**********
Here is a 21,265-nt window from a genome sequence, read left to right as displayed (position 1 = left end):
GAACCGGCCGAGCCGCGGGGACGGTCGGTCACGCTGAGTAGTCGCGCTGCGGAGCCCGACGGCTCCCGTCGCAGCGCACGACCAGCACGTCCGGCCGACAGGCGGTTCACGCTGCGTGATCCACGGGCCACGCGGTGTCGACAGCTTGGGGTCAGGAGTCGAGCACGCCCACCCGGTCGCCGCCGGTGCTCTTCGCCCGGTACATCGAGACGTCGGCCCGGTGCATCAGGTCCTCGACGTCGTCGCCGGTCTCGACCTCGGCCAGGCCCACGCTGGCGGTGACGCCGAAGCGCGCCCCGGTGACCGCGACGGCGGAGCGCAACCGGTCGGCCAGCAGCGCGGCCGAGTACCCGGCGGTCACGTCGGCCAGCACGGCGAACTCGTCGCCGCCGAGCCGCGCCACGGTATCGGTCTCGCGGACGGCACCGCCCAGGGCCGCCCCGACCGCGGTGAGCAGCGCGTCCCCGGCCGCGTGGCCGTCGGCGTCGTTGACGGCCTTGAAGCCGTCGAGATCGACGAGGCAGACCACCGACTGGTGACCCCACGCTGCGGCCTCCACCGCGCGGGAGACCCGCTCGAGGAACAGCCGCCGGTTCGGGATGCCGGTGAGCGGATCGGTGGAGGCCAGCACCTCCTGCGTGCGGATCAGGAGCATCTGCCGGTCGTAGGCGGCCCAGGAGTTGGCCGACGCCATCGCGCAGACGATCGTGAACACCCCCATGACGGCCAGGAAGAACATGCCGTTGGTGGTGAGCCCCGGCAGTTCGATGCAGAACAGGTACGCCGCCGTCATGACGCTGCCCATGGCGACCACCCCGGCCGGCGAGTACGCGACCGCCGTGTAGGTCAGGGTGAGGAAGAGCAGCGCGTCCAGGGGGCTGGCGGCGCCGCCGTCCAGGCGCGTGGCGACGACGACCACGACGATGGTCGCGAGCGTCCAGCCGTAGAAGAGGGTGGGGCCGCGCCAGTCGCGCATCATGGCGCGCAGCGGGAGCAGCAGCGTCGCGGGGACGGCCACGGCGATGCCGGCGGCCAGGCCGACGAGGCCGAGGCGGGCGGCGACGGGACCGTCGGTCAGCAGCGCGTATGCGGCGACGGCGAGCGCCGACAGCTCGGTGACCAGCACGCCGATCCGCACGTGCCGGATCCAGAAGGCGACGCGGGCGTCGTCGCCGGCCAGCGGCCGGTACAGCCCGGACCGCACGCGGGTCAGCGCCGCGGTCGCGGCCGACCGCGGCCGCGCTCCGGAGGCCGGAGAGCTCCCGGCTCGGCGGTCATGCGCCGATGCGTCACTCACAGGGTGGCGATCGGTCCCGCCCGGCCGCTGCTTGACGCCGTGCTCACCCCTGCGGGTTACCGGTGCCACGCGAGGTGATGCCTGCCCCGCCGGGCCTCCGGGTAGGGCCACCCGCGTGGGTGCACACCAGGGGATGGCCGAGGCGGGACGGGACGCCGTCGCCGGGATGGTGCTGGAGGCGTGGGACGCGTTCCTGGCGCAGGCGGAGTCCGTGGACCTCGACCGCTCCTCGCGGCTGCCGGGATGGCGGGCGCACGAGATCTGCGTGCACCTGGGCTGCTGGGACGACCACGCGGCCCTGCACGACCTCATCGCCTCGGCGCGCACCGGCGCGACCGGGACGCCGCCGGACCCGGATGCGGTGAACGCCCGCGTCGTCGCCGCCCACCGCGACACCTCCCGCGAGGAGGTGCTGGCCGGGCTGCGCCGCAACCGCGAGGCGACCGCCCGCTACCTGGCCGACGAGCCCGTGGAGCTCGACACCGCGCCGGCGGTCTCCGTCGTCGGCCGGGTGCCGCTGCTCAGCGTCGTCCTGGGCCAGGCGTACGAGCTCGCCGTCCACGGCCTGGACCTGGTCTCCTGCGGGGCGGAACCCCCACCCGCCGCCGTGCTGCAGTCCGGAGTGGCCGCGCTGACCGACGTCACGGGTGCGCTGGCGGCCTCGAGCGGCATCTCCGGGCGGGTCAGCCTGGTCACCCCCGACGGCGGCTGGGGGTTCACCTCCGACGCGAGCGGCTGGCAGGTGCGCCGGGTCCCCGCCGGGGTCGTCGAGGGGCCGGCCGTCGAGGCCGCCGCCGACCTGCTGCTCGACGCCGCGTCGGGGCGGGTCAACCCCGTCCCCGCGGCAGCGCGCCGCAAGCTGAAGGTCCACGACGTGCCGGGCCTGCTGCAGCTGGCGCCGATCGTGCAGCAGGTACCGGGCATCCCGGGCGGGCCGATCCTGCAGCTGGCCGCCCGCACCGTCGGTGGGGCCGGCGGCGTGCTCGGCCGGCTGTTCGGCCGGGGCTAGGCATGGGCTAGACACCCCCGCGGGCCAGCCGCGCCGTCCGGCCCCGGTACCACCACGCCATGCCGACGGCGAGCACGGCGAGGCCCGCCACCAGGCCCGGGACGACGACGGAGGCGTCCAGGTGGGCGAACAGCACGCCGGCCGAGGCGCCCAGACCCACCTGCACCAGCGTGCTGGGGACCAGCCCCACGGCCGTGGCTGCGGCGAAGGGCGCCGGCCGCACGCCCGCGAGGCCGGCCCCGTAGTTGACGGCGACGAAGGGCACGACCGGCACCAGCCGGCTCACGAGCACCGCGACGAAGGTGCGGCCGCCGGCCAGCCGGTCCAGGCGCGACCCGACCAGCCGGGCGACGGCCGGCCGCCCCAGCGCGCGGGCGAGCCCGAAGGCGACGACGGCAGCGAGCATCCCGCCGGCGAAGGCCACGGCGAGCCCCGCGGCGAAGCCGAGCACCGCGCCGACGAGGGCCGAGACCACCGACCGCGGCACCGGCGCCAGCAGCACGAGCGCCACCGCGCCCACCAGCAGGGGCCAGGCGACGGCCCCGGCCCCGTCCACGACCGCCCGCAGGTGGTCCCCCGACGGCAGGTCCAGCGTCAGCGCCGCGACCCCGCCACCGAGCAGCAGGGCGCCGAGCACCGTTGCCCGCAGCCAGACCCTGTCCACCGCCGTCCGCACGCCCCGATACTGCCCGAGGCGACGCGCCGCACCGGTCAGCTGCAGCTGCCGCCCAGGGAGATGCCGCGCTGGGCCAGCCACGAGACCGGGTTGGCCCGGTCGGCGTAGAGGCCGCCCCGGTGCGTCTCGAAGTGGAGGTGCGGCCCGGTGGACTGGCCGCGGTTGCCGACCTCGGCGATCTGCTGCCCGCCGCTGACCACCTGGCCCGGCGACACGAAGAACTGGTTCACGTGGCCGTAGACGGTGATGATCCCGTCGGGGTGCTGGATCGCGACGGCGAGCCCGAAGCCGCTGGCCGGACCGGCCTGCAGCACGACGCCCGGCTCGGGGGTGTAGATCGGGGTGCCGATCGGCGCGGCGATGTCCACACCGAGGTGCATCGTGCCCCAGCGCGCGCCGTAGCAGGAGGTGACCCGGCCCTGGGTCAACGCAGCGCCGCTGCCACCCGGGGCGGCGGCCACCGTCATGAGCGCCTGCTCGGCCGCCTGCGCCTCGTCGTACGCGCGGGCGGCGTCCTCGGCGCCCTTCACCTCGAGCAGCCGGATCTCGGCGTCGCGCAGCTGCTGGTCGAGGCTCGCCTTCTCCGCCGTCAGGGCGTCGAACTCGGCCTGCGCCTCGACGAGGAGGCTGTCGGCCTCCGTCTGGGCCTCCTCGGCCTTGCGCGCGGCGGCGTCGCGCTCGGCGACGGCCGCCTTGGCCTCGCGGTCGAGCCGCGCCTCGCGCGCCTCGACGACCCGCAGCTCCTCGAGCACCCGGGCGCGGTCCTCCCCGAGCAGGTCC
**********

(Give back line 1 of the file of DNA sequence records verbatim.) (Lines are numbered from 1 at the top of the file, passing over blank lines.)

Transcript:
Here is a 21,265-nt window from a genome sequence, read left to right as displayed (position 1 = left end):